19Viscosity of hydrocarbons In contrast, small molecules are more spherical and tend not to get tangled.They are therefore likely to have a low viscosity (be runny).Bigger moleculesHigher viscosity“Treacly”Smaller moleculesLower viscosity“Runny”
20Matching hydrocarbons to their viscosity Here are the viscosities of 5 hydrocarbons.The higher the value the less runny the hydrocarbon is. Draw arrows joining the hydrocarbon with the appropriate value.HydrocarbonViscosity (cP)Pentane - C5H120.40Hexane - C6H120.52Heptane - C7H160.24Octane - C8H180.92Decane - C10H220.70
21Colour of hydrocarbons Small hydrocarbon molecules are gases or transparent liquids.As the molecules get larger the colour becomes increasingly yellow through to the brown/black colour of bitumen used on roads and roof repairs.Increasing size of molecules
22Composition of fractions We already know that each petroleum fraction consist of hydrocarbon molecules falling within a particular size range.The proportions of the different hydrocarbons present in oil can vary greatly across the world.It is therefore not surprising that the exact nature of the fractions collected will vary both in amount and detailed composition.Nonetheless most crude oil will give rise to some quantity of each type of fraction.
23Viscosity of different crude oil Using viscosity data for crude oil from different areas of the world, arrange the oils putting those with the smallest molecules first.CrudeOrderViscosity (cSt)Saudi Arabia47.7UK (Brent)6.13Norway (Gulifaks)16.5Alaskan31.5Malaysian3.4352341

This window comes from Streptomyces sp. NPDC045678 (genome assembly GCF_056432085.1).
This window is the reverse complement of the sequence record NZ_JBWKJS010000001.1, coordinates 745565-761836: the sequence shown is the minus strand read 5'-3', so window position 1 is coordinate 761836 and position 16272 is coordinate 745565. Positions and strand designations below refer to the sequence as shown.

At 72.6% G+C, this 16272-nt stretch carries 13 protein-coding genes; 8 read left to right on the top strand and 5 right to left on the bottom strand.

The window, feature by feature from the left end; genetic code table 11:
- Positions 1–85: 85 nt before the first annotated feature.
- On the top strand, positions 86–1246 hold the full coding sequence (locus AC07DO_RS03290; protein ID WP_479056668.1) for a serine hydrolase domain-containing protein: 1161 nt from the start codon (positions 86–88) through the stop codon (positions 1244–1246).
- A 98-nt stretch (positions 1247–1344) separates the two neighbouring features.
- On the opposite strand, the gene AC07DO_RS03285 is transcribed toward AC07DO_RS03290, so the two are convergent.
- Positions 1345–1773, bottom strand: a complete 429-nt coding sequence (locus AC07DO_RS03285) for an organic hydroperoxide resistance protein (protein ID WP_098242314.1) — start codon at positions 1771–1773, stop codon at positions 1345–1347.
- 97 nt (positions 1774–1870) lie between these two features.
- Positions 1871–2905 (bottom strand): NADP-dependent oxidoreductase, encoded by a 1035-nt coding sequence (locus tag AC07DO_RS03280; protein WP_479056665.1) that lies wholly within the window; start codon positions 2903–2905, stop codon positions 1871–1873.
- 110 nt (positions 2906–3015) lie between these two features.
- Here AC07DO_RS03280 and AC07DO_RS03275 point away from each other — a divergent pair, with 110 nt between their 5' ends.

24Fractional distillation ContentsUseful OilCrude oilFractional distillationPhysical properties of fractionsUses of fractionsSummary activities
25Uses of different fractions Burned in the refinery to fuel the distillation process, sold as LPG, purified and sold as bottled camping gasFuel gasPetrol/ gasolineFuel for cars and motorcycles, also used to make chemicals.NaphthaUsed to make chemicals.Paraffin /kerosineFuel for greenhouse heaters and jet engines, manufacture of chemicals.Diesel fuelFuel for lorries, trains.Fuel andlubricatingoilFuel for the heating systems of large buildings, fuel for ships, lubricating oil.BitumenRoofing, and road surfaces.
26Burning hydrocarbonsThe apparatus below is used to test the products of combustion of a hydrocarbon.Suctionpumpice-waterLime waterCandle wax is thehydrocarbon hereLiquid collectedcan be tested withanhydrous cobalt chloridepaper (bluepink).any hydrocarbon + oxygen water + carbon dioxide
27Fractional distillation ContentsUseful OilCrude oilFractional distillationPhysical properties of fractionsUses of fractionsSummary activities
28Glossarycombustion – A rapid reaction between a substance and oxygen that produces heat and light energy.crude oil – A naturally-occurring mixture of hydrocarbons and other substances.flammable – A substance that easily catches fire and burns rapidly.fractional distillation – The process used to separate crude oil into different fractions.hydrocarbon – A molecule containing only hydrogen and carbon.viscosity – A measure of how easily a liquid flows.